Before I started my play through of 1001 Spikes, I was told by my fellow staff member Trevor Gould, that this game would knock me down a peg or two in terms of my platforming skills. Of course I knew this was just some friendly trash talk, we’re gamers, we do that kind of thing. But he wasn’t lying when it came to this games difficulty factor. I guess that should have been obvious given the games title, or the fact that it started me off with 1001 lives. It was time to summon my inner gamer and tackle one of the most challenging platformers that I’ve had the pleasure of playing.

Players take on the role of Aban Hawkins, a young reckless treasure hunter with a taste for adventure. Starting the game, we learn that Aban hasn’t had the best relationship with his father famed explorer Jim Hawkins. Leaving the family inheritance to Aban’s sister, Tina, Jim leaves Aban with a map leading to the lost ruins of the Ukampa Temple in South America. It’s time for Aban to gain his own fortune and to finally surpass his father once and for all! There’s just the matter of all the booby traps designed to keep people out. No adventure worth while was ever gonna be easy.


The biggest selling point with 1001 Spikes is its difficulty. You start off with 1001 lives and you’re gonna need them. Your goal is pretty simple. Get the key, head to the exit. However, while the idea is simple, carrying it out may prove to be difficult. From spiked floors, falling stones, dart shooting statues, everything in these ruins want you dead. If there’s one thing this game wants you to do, it’s learn from past mistakes. It got to the point in my play through where I had a level completely memorized of its hazards, only to get killed right at the exit. In the end, I couldn’t help but laugh at those last second traps. It’s like the game designers wanted to give the player a ray of hope only to have it snatched away. There were some events however that made me swear out loud, even to the point where I started making up my own swear words, which I shall now present in a list!




And much more.

But no matter how many times I’d die and got frustrated, I calmed down immediately, as I knew it was my fault that I died and had to learn from my mistakes. Beating levels in 1001 Spikes feels rewarding. Sure you may have lost 129 lives in one level (that actually happened), but you managed to get past it all with nothing but your skills as a gamer and overall problem solving abilities. Granted you’re given the option to skip levels, but do you really want that white flag on the level status screen taunting you at your inability to rise up to the challenge? I think not!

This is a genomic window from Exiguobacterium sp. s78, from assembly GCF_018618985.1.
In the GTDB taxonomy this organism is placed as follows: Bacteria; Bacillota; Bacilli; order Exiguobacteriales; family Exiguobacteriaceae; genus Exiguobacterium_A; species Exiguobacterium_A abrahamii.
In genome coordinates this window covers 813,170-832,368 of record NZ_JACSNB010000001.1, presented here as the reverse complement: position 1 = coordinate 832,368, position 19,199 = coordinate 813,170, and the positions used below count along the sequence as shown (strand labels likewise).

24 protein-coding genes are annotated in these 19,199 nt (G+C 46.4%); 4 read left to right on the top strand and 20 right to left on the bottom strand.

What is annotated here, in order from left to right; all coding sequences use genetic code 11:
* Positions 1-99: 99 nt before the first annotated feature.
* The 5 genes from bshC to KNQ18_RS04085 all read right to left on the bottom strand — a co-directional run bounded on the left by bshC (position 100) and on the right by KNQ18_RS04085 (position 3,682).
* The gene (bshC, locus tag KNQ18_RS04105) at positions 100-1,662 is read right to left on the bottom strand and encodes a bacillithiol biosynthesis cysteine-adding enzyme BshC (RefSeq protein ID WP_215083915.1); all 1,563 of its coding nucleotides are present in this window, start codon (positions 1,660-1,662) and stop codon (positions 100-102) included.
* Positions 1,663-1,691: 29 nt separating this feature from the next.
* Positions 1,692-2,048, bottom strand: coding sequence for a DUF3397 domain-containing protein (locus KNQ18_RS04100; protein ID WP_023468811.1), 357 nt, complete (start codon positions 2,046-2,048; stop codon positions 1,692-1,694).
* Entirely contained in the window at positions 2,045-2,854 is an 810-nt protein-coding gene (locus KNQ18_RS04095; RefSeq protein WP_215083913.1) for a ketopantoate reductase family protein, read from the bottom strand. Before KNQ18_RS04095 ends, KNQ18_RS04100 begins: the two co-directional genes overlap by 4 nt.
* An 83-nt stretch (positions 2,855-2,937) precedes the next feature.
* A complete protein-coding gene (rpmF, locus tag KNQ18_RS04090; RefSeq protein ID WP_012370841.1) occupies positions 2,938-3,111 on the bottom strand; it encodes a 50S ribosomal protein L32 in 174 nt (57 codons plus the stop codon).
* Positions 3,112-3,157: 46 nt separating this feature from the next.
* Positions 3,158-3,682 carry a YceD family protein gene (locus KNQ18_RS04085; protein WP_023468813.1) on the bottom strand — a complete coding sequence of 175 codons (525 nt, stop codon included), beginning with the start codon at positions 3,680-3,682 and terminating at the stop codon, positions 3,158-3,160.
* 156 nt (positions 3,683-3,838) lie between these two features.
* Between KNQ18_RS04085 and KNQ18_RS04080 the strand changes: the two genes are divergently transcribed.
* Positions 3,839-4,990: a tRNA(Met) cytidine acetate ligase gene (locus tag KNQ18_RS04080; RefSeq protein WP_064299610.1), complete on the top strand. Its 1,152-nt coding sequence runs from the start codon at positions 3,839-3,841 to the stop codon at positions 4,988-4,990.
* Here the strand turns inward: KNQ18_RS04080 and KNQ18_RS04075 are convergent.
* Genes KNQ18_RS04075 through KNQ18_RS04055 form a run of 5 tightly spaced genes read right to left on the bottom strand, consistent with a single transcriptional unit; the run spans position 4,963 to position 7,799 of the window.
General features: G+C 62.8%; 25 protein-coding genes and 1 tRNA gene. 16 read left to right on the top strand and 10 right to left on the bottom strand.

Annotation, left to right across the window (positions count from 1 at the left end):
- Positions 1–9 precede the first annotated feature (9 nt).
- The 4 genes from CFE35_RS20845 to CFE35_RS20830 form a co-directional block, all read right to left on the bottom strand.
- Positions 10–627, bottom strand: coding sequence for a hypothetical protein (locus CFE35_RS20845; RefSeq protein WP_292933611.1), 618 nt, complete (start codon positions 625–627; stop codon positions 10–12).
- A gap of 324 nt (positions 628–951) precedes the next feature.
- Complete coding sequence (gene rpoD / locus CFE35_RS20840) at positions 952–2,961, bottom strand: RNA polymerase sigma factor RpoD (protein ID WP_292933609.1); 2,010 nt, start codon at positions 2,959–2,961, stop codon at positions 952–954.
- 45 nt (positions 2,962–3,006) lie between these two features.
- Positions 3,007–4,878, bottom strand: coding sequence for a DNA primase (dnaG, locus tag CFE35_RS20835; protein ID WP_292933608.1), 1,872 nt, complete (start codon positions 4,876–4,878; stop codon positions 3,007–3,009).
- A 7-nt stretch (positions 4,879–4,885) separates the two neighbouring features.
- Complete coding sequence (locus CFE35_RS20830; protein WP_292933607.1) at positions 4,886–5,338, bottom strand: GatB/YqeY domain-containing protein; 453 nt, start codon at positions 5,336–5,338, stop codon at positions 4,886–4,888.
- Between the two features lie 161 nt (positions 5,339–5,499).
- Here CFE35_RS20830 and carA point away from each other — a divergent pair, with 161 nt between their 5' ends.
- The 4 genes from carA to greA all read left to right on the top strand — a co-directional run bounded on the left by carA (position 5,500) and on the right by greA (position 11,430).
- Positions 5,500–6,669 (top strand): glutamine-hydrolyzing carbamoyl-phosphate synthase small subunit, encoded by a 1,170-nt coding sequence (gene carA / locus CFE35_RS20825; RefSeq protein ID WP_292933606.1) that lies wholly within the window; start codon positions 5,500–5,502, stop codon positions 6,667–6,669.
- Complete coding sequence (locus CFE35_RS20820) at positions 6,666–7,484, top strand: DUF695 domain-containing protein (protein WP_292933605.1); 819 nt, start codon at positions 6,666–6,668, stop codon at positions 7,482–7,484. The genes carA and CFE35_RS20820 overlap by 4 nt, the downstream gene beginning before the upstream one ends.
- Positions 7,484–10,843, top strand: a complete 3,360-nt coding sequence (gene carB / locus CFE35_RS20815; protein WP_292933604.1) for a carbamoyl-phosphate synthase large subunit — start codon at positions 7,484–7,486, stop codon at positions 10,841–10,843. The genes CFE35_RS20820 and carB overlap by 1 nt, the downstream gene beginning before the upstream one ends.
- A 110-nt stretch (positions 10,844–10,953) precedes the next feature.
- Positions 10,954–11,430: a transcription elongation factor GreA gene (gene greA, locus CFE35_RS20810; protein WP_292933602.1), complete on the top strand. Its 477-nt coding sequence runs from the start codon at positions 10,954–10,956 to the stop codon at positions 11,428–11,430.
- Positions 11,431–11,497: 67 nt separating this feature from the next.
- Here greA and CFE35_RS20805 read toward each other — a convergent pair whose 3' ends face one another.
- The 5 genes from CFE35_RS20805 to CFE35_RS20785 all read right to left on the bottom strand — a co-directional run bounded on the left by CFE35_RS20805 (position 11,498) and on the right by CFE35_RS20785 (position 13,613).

There are two arcade modes that can be unlocked the further you progress in 1001 Spikes titled, “Tower of Nannar” and “The Lost Levels”. Each mode is set up to collect money to purchase items from the in-game shop and can also be a refreshing break from the main campaign. You can also select multiple characters in both modes with their own unique abilities and even some fun cameos of other famous old school platformers.

Looking at the games presentation, cutscenes look like something straight out of an NES game giving off that very retro vibe and the possible hint that you’re in for a game founded upon old school difficulty. Following suit to the games visuals, 1001 Spikes soundtrack is composed of chip-tunes, but in the end, nothing really stuck out to me as memorable. Granted you’ll know the levels song inside and out due to dying on levels repeatedly, these aren’t exactly songs that I’ll be humming in the shower.

Overall, I had an enjoyable time with 1001 Spikes. While the game has its difficult moments, I never felt as though I was cheated out of victory. The replay factor of this game is very high, and will keep bringing you back with its insane challenge. Even fellow Completionists out there can find satisfaction by collecting each levels hidden golden skull that will really test out your skills as a gamer.

I will say this though. 1001 Spikes is also available on the Wii U and for some, might be the better version. Sadly, the 3DS version doesn’t have multiplayer like the Wii U and also gives players a bigger screen which may help out in certain levels. If you don’t mind playing solo and enjoy handheld portable gaming, then I’d pick the 3DS port.

Be sure to check out our review of the Wii U version by my good friend and fellow staff member Matt Paxton.